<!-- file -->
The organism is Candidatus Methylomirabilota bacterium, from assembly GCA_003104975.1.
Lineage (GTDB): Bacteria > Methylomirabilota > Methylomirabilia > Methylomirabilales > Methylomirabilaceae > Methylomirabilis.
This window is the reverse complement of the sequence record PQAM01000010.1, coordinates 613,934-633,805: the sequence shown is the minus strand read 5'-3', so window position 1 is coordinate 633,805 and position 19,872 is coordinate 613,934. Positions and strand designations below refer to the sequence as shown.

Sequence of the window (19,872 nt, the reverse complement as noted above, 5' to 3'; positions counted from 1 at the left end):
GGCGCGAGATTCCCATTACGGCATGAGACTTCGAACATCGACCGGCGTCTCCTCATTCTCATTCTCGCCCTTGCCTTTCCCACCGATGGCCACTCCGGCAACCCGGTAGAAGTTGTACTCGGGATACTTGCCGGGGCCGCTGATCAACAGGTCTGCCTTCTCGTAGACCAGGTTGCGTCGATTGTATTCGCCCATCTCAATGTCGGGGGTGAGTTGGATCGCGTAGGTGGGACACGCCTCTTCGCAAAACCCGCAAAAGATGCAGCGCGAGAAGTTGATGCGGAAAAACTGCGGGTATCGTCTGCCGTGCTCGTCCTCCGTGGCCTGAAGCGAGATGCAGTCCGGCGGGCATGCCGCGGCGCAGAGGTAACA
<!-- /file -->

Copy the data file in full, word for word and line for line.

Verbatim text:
The organism is Candidatus Methylomirabilota bacterium, from assembly GCA_003104975.1.
Lineage (GTDB): Bacteria > Methylomirabilota > Methylomirabilia > Methylomirabilales > Methylomirabilaceae > Methylomirabilis.
This window is the reverse complement of the sequence record PQAM01000010.1, coordinates 613,934-633,805: the sequence shown is the minus strand read 5'-3', so window position 1 is coordinate 633,805 and position 19,872 is coordinate 613,934. Positions and strand designations below refer to the sequence as shown.

Sequence of the window (19,872 nt, the reverse complement as noted above, 5' to 3'; positions counted from 1 at the left end):
GGCGCGAGATTCCCATTACGGCATGAGACTTCGAACATCGACCGGCGTCTCCTCATTCTCATTCTCGCCCTTGCCTTTCCCACCGATGGCCACTCCGGCAACCCGGTAGAAGTTGTACTCGGGATACTTGCCGGGGCCGCTGATCAACAGGTCTGCCTTCTCGTAGACCAGGTTGCGTCGATTGTATTCGCCCATCTCAATGTCGGGGGTGAGTTGGATCGCGTAGGTGGGACACGCCTCTTCGCAAAACCCGCAAAAGATGCAGCGCGAGAAGTTGATGCGGAAAAACTGCGGGTATCGTCTGCCGTGCTCGTCCTCCGTGGCCTGAAGCGAGATGCAGTCCGGCGGGCATGCCGCGGCGCAGAGGTAACA